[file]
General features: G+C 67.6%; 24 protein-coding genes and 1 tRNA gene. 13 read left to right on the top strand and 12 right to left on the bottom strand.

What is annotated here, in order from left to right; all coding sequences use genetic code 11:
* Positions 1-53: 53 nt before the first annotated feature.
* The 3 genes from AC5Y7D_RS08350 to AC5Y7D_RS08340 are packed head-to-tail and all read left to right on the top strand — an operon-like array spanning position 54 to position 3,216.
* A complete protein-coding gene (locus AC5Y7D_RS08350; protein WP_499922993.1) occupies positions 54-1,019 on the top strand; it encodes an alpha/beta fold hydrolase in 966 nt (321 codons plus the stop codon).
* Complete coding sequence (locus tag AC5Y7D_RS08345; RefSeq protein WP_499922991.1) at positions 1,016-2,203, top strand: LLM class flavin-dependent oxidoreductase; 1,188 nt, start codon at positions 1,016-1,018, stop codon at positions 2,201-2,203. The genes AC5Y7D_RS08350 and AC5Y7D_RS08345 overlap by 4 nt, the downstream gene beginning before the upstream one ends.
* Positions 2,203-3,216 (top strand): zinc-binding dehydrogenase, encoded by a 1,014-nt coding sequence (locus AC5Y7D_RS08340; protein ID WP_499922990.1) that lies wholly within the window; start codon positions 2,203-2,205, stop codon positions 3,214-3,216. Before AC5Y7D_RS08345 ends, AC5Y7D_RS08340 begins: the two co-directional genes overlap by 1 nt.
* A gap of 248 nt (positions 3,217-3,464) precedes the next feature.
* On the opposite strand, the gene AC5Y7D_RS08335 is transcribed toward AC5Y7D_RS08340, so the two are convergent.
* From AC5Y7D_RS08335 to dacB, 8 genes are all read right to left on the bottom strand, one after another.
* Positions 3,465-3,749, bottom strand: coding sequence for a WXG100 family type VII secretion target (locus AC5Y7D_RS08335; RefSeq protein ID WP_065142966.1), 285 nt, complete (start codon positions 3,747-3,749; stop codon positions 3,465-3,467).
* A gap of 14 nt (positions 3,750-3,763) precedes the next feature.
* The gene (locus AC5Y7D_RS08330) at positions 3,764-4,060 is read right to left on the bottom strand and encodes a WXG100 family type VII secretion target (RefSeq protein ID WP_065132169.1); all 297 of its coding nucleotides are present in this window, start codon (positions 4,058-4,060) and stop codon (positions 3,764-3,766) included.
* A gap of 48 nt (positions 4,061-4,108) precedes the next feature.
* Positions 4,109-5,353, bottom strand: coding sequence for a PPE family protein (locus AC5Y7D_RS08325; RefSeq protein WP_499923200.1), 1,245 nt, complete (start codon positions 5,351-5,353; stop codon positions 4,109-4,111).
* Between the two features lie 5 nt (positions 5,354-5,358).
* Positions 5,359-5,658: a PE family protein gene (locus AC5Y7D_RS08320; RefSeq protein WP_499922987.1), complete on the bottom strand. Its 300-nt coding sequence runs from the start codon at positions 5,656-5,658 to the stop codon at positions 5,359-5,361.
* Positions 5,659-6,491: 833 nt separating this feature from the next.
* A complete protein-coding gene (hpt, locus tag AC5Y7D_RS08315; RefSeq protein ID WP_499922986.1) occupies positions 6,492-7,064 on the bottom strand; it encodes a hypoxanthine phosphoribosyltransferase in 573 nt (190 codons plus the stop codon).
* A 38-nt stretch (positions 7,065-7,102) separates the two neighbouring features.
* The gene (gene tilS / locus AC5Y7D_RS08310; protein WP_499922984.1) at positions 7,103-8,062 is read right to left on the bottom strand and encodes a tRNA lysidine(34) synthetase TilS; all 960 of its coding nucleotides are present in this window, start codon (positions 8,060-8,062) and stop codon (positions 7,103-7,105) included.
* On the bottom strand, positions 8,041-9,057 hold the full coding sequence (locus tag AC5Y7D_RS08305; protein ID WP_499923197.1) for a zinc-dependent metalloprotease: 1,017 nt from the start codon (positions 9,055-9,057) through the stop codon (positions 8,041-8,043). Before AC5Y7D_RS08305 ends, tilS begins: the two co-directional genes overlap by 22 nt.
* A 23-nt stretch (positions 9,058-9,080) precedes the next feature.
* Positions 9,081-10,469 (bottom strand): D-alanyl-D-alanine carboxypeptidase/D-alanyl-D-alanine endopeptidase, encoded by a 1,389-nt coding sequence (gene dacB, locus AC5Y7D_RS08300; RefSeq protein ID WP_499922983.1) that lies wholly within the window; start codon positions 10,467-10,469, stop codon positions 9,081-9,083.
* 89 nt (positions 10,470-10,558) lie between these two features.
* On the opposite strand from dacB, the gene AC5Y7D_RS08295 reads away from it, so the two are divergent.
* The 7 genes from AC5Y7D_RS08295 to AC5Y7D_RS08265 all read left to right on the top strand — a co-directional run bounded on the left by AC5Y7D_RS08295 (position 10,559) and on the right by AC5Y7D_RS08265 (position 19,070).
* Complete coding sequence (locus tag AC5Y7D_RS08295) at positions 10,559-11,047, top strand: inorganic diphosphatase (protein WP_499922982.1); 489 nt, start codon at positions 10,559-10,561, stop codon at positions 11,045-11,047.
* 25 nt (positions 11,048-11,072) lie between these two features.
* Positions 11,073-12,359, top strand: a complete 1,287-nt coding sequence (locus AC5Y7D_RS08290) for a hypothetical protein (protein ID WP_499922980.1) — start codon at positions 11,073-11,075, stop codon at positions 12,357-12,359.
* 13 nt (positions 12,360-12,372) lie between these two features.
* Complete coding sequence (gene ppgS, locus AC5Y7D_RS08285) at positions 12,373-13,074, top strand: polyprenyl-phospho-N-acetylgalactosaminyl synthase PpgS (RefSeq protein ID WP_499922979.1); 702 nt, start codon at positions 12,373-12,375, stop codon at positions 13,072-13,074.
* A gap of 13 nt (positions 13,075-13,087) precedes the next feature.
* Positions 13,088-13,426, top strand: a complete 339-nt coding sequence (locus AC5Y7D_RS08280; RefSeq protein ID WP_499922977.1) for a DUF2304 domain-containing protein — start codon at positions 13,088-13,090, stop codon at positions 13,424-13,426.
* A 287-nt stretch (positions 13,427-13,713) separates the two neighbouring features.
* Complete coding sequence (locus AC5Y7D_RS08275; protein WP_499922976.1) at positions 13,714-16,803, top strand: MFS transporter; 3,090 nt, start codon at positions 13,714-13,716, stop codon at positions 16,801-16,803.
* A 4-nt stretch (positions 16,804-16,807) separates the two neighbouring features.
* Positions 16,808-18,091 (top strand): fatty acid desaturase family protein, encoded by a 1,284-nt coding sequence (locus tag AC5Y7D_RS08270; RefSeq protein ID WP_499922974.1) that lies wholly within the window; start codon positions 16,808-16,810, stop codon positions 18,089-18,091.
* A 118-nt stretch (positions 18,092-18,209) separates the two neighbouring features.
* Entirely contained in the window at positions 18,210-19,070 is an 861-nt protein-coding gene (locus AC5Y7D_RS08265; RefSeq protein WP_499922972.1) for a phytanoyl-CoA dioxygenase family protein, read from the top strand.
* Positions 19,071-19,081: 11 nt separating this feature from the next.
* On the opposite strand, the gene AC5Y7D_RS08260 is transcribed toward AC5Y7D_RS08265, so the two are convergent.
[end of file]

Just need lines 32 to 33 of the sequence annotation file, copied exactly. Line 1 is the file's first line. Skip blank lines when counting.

* Complete coding sequence (gene ppgS, locus AC5Y7D_RS08285) at positions 12,373-13,074, top strand: polyprenyl-phospho-N-acetylgalactosaminyl synthase PpgS (RefSeq protein ID WP_499922979.1); 702 nt, start codon at positions 12,373-12,375, stop codon at positions 13,072-13,074.
* A gap of 13 nt (positions 13,075-13,087) precedes the next feature.